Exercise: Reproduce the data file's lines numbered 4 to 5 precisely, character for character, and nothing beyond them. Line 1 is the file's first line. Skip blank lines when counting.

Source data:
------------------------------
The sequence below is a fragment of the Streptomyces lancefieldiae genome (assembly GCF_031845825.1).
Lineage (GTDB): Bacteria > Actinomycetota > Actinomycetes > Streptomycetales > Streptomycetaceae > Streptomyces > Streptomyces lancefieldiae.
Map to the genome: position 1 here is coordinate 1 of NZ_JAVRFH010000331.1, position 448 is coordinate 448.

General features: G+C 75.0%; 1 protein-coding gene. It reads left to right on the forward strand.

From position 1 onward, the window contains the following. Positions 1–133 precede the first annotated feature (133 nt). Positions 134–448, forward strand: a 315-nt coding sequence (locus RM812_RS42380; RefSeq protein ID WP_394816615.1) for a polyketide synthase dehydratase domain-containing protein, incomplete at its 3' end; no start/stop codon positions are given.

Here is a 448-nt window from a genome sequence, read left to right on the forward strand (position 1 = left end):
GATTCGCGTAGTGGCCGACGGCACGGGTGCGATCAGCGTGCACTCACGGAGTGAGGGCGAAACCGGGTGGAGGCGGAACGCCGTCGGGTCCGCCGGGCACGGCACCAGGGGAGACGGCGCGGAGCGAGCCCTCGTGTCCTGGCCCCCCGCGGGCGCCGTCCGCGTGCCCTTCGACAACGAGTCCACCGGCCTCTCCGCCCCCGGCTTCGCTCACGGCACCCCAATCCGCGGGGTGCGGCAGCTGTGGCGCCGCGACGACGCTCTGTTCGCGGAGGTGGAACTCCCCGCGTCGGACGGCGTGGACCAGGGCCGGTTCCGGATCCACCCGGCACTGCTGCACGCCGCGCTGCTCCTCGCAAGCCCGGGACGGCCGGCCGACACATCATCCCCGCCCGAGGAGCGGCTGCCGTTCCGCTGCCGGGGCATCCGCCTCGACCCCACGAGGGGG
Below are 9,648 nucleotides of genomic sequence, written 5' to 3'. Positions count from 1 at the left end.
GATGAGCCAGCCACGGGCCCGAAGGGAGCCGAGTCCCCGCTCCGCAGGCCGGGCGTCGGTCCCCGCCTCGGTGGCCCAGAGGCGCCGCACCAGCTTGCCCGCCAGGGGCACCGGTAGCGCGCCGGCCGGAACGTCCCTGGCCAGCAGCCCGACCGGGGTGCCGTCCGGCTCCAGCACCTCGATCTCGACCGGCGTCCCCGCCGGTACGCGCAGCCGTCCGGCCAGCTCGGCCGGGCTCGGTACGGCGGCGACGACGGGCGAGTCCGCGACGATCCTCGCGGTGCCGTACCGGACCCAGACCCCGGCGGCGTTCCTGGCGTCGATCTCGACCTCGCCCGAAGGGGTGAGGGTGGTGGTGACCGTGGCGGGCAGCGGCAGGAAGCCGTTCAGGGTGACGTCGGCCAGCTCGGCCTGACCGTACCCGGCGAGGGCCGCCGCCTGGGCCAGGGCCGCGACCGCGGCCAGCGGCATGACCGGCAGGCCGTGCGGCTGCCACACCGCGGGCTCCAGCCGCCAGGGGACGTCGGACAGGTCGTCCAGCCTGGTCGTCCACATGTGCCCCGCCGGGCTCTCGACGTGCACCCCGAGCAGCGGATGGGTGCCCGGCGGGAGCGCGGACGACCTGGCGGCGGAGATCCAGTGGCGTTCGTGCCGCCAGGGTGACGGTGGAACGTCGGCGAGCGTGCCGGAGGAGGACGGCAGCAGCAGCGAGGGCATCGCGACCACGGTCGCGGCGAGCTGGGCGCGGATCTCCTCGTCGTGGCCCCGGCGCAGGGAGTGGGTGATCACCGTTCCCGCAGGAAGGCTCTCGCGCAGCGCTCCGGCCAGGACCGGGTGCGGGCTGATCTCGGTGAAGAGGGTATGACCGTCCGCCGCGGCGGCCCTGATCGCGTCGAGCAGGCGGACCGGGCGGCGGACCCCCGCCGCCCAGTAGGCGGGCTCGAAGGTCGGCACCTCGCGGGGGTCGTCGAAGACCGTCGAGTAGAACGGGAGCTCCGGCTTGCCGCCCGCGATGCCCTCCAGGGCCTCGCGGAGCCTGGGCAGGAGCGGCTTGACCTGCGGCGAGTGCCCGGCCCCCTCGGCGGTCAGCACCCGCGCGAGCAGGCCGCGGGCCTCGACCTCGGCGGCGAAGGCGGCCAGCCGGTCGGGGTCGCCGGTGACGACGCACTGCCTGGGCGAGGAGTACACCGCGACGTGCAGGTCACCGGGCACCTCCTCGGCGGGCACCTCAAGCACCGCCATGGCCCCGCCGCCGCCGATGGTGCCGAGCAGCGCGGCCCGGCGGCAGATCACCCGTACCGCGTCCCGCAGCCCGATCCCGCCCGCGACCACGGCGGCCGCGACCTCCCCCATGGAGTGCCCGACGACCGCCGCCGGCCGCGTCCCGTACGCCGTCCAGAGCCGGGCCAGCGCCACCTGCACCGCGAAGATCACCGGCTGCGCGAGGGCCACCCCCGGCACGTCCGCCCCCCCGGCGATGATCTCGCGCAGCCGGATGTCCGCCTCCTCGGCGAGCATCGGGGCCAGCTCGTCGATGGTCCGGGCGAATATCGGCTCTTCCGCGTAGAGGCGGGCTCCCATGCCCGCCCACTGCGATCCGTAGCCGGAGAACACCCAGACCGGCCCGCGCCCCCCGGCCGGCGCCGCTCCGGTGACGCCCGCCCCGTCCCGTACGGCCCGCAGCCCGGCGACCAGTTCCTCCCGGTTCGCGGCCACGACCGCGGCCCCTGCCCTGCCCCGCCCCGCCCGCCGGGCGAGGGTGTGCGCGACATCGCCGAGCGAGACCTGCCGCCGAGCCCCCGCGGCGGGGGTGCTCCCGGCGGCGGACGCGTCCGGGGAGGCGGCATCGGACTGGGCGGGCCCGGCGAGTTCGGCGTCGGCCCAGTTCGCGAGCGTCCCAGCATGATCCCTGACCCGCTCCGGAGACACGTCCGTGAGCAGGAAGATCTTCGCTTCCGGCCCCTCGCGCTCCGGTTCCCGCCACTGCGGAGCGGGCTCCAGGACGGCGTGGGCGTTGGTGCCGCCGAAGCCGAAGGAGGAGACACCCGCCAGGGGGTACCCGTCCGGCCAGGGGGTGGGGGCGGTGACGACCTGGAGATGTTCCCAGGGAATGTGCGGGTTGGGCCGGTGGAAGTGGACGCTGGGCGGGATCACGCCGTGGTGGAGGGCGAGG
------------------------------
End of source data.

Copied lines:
General features: G+C 75.0%; 1 protein-coding gene. It reads left to right on the forward strand.

From position 1 onward, the window contains the following. Positions 1–133 precede the first annotated feature (133 nt). Positions 134–448, forward strand: a 315-nt coding sequence (locus RM812_RS42380; RefSeq protein ID WP_394816615.1) for a polyketide synthase dehydratase domain-containing protein, incomplete at its 3' end; no start/stop codon positions are given.